Why National Security Advisor will not interfere with spy agency NIS

Both the NIS and NSA have a solid legal base for their establishment. [Denish Ochieng, Standard]

Disquiet among the public, academicians and security practitioners that the role of the National Security Advisor (NSA) recently established by President William Ruto would be in conflict with the roles of other security agencies; especially the National Intelligence Service (NIS) is not borne out of fact.

The apprehension arises from the reading of the functions of NIS Act 2012, as specified in Article 5 (c), which states as one of its functions; "advice the president and government of any threat or potential threat to national security". Likewise, article 9 (c) of the same Act on the functions of the Director General specifies that s/he is "the principal advisor to the president and government on national security based on security intelligence and counter-intelligence to enhance national security".

The uncertainty is heightened by lack of precedent due to the fact that this is the first time Kenya is establishing the office of the NSA. The critical question to ask is: Why did the president then establish the office of NSA when NIS is in existence and has a broad mandate of advising the president and government on the broad issues of national security?

First and foremost, both the NIS and NSA have a solid legal base for their establishment. NIS derives its powers from the Constitution and the NIS Act 2012, while the NSA is a lawful position created by the president through powers conferred on him by Article 132 (4) of the Constitution. Therefore the office of NSA is not established as an intermediary between the security agencies and, the president and the NSC. Each security agency has distinct roles in their operations and outlook as legally established in Article 238 of the Constitution and the NSC Act.

The establishment of the office would have been occasioned by fundamental changes in the political and security landscape arising from the 2022 General Election, which ushered in new political players leading to a new set of security goals as well as broadening the national security outlook. This has necessitated the need for change in the security management, establishment of new principles, firming of leadership imperatives and enhancement of the national doctrine as a basis for national security.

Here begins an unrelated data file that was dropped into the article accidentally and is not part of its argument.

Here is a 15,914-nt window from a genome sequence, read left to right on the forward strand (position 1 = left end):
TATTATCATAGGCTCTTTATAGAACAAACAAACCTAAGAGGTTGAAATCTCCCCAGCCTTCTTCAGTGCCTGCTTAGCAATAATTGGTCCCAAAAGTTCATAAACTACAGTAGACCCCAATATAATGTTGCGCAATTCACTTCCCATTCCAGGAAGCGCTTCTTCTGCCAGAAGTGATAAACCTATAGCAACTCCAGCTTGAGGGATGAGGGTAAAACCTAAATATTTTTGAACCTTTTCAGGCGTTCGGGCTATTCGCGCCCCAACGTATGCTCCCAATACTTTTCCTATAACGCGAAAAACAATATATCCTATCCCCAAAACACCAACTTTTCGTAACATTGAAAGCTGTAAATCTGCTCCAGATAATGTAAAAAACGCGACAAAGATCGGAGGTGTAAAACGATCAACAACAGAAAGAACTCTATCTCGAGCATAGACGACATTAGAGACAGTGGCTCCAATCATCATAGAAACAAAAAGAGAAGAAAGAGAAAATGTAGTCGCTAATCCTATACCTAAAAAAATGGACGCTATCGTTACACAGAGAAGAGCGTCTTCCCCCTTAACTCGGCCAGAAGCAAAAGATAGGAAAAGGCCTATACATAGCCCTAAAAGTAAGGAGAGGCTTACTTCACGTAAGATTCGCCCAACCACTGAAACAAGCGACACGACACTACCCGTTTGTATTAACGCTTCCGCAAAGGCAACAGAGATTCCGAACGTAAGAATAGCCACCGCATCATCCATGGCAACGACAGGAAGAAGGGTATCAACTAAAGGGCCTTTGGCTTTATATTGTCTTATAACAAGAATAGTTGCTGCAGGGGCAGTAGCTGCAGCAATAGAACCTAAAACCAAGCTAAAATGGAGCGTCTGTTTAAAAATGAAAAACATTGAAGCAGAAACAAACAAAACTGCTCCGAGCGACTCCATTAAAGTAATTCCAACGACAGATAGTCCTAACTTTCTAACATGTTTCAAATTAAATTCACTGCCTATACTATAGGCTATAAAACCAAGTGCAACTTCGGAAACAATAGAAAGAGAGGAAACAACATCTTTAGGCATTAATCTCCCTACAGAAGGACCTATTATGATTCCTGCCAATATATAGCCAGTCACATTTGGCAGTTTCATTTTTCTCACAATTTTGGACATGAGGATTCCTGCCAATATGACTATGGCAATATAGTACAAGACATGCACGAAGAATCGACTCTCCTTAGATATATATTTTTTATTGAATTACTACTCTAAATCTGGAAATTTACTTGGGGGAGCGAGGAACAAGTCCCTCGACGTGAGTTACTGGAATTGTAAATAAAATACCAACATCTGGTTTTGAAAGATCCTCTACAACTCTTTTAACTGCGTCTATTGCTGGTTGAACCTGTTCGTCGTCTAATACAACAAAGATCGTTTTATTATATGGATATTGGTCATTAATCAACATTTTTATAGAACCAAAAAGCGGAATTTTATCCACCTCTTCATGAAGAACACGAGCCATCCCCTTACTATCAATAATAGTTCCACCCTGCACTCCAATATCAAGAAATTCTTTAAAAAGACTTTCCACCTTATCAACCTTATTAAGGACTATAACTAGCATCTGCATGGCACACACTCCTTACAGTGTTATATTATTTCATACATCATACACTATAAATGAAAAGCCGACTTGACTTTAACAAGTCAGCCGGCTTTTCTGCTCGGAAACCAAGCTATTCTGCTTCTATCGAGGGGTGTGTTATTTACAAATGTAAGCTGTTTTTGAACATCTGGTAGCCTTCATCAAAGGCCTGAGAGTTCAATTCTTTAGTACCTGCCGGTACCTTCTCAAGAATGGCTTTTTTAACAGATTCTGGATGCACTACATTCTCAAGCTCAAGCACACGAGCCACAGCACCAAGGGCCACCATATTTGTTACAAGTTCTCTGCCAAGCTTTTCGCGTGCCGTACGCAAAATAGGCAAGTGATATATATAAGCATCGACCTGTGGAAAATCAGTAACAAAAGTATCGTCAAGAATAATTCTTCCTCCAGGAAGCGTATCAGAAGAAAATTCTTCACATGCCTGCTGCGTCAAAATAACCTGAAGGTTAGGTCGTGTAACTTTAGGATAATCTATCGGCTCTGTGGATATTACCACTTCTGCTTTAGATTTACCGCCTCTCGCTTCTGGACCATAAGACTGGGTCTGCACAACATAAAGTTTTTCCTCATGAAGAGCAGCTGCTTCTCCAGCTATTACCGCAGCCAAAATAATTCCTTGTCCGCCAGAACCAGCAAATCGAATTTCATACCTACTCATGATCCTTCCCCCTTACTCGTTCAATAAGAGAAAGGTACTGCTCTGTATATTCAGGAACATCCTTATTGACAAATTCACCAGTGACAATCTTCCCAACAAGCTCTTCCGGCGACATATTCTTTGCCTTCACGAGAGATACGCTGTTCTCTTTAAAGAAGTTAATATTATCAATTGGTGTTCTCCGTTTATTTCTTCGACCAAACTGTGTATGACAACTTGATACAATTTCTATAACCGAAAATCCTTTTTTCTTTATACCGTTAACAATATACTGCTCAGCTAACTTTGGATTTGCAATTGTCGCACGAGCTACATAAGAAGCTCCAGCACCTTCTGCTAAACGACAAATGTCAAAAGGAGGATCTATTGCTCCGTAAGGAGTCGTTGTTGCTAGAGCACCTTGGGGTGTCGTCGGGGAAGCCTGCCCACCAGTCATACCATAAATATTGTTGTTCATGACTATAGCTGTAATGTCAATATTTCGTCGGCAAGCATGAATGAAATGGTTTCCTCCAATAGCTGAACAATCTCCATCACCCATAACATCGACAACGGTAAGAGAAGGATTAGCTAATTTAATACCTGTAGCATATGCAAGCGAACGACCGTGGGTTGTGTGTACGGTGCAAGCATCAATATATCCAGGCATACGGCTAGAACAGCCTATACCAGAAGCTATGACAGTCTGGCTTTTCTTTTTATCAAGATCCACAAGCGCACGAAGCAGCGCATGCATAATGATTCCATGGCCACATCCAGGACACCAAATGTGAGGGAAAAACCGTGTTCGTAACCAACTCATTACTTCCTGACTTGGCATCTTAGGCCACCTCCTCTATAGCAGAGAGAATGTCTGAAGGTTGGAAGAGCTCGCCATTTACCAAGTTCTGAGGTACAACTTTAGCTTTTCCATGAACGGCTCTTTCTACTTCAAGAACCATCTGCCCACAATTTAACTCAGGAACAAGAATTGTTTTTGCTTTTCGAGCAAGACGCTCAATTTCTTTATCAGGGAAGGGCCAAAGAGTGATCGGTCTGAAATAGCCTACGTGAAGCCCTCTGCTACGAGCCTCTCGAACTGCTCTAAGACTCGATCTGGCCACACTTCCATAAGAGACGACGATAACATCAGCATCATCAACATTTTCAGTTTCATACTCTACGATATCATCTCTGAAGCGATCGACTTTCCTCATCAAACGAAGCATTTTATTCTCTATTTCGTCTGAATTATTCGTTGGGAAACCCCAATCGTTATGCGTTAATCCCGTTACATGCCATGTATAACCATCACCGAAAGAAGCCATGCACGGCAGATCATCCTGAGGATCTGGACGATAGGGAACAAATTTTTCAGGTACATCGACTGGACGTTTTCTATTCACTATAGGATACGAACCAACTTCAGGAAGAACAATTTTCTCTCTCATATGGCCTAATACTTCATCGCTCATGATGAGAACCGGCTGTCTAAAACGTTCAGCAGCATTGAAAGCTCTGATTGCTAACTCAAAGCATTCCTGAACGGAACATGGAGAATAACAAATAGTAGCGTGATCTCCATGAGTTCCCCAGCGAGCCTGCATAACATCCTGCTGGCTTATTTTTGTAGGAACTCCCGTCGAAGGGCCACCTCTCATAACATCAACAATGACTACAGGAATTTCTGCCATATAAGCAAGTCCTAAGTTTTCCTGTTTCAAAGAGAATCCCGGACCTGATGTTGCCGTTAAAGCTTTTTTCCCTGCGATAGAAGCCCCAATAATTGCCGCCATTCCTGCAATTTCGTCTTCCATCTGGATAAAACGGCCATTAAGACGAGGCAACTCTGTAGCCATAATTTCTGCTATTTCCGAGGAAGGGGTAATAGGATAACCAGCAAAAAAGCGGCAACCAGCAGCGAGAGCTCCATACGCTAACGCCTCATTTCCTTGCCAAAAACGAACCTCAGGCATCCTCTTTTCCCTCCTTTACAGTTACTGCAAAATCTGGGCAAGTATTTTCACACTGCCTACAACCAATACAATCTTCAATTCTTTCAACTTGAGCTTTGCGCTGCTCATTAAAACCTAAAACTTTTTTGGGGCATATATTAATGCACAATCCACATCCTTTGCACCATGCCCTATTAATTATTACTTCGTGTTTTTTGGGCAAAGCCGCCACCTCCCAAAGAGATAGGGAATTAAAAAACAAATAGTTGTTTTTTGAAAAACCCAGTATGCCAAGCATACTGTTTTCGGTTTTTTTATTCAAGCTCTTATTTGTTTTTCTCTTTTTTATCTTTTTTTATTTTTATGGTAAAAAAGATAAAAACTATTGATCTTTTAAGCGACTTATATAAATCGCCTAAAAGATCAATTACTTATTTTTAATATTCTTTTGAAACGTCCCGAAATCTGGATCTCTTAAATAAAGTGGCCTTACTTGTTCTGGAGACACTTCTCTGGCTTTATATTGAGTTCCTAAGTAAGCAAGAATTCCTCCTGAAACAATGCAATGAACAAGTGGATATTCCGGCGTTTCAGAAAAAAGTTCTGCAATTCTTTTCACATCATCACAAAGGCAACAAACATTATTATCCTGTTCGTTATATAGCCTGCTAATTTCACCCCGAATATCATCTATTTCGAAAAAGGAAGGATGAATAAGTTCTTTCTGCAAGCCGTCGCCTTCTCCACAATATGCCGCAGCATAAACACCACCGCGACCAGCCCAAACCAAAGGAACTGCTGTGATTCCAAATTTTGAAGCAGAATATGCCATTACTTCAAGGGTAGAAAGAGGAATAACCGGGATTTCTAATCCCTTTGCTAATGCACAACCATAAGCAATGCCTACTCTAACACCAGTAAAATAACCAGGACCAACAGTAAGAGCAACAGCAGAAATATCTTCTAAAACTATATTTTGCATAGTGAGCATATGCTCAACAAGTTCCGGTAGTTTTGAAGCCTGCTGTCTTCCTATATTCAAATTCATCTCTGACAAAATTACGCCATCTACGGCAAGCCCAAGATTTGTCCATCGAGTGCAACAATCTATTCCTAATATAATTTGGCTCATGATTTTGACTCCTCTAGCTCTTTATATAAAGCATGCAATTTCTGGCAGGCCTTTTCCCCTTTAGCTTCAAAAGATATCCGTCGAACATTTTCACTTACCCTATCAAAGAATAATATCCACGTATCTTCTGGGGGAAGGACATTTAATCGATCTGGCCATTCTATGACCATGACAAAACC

Broadly, the creation of the office of NSA is meant to enhance the operations within the national security architecture. The national security architecture consists of security committees established by security and civilian leadership from the National Security Council (NSC) down to the county level. The office of NSA is meant to bring efficiency and eliminate the bandwagon decision making effect as well as deal with issues of group think which are rife in the national security decision making infrastructure.

The office would therefore create a direct link between the president and, the NSC and its committees and security agencies. This would lead to a faster transmission of any tasks that are cross-cutting and their monitoring. The function would be achieved through the co-option of the NSA into the NSC as per article 5 (2) of the NSC Act.

The office of NSA would carry out among others security advisory, monitoring, coordination, and secretariat role. In its advisory role, it would utilise a wide range of both intelligence and non-intelligence inputs in order to ensure better decisions. The office would give direct advice by proposing short and longer-term courses of action, the consequences of the choices and alternatives, thereby narrowing choices for proper decision-making. It will ensure decisions are borne out of the national and security doctrine and the interest of the nation and the value which are fundamental in security management have been considered.

It would also provide a coordinating and monitoring mechanism to ensure that strategic security decisions are transmitted as expected and there are no matters conflicting between agencies. Additionally, the office of NSA would monitor the extent to which prioritised threats are being met and any need for strategic interventions. In its secretariat role, the office of NSA would be a repository of national security policies that would be implemented. It would provide technical support for the development and implementation of the overall national security policy and national security strategy.

In light of the above, the relationship between NIS and the office of NSA is not a linear one. The office of NSA is therefore not meant to replace NIS and neither does the office of the NSA become an intermediary between NIS, the president and the NSC. The existence of the office of NSA does not stop the intelligence agency from the routines within the intelligence agencies of producing and disseminating intelligence to the president and other customers, including the NSA.

The judgments on how to proceed with tasks would be the responsibility of the concerned security agency and the activities of the office of NSA would thus not interfere with the workings of security agencies in fulfillment of their strategic goals.

The security agencies should therefore appreciate that the working environment has changed and therefore embrace the office of the NSA as its establishment is meant to energise the national security system to the benefit of the nation. National security strategic leaders should grasp the opportunity and adjust their systems to make them responsive to the new order.